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Coaching in college not always fun

By Doug Gorman

It doesn't take a rocket scientist to figure this one out, but serving as a head football coach at the major college level can be a cruel way to make a living.

Just ask the following men, Ron Zook, Ty Willingham and David Cutcliff.

Let's face it, being a college football coach is about one thing and one thing only--winning and winning big.

Here is my take on the following firings:

Ron Zook: The Florida coach never had a chance. He was doomed the moment he was named to succeed head coach Steve Spurrier. Even before Zook coached his first game, fans were starting the firing process with anti-Zook message boards. Florida is one of those programs where winning eight games a year just isn't good enough. Zook hurt his own cause by losing bowl games in his first two seasons and also losing to rival FSU.

Once Zook lost to Mississippi State this year his fate was sealed. An off-campus incident at a frat house may have also contributed to Zook's firing. Bad publicity isn't good if the coach is already on the hotseat.

Zook will resurface somewhere else. He is too good of a coach to remain on the sidelines. After all, some programs would love to average eight wins a year and go bowling every year.

Ty Willingham: In my opinion, Willingham didn't really get a fair shake at Notre Dame. Three years at most programs isn't long enough to turn a team around. He came in and attempted to remove the dark cloud which was hovering over the famous campus after George O'Leary resigned just days after getting the job after admitting he lied on his resume.

Willingham graduated his players, and restored discipline to the program. But at Notre Dame, a 21-15 record isn't good enough to keep your job.

Realistically, however, Ty Willingham wasn't the problem at Notre Dame. The problem at Notre Dame is high expectations. They still expect to compete like they did 20 or 30 years ago, but that might be too much to ask.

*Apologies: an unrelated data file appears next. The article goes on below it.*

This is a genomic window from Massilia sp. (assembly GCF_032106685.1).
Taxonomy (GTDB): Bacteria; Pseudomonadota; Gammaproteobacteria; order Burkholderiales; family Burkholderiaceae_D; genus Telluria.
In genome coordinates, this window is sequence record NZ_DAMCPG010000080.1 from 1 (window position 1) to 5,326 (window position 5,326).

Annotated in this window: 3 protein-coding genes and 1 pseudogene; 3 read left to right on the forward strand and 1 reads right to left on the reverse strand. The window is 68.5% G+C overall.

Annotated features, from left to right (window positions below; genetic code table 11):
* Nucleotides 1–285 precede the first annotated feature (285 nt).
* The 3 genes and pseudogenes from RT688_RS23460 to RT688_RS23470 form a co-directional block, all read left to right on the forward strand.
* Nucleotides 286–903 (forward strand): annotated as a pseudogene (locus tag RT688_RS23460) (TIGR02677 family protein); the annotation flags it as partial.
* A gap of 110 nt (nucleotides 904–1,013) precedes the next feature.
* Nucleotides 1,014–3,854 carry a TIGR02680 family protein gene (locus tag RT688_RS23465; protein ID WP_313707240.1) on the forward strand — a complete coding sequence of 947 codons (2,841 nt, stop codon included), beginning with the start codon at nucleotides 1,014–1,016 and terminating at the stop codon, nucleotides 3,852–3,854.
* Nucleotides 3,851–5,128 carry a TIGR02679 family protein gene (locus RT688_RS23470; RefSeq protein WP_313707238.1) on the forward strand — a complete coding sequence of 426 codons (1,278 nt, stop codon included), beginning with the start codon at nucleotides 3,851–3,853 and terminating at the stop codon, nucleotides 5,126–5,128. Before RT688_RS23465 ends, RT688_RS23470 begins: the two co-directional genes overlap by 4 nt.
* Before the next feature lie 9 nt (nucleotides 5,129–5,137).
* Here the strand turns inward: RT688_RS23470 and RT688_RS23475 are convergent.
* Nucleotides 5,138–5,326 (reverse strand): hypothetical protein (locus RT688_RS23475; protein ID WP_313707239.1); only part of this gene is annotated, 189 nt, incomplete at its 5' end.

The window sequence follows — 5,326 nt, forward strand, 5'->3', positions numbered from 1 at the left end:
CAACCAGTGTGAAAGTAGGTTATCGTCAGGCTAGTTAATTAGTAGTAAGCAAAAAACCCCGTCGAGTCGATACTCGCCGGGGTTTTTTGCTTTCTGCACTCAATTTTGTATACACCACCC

High academic standards make it tough for some football players to get into a school like Notre Dame.

Other teams have now surpassed the Irish in terms of being national powers, and to be honest, today's teen-agers care little about past football history. Even getting a chance to play just about every week on national television isn't that big of a drawing card.

As for Willingham, if I were an AD looking for new coach, I think I would be placing a call to the former Irish coach.

David Cutcliff: The ousted Mississippi coach might be best known for coaching Eli Manning. On paper, Cutcliff was successful, posting a 44-29 record. His only losing season came this year in a 4-7 campaign. However, the cold reality for Cutcliff was his 25-23 record in the SEC. Last year, the team went 10-3 finishing tied for first in the SEC West. He is the only coach in school history to win at least seven games for five years. None of that is good enough and that's a shame.

Of all the firings so far, this is the most ridiculous. Before Cutcliff arrived on campus, the football team was a joke. Now it looks as if the school Chancellor is a joke for firing a winning coach.

Doug Gorman is the sports editor of the Daily. His column runs on Friday. He can be e-mailed at dgorman@news-daily.com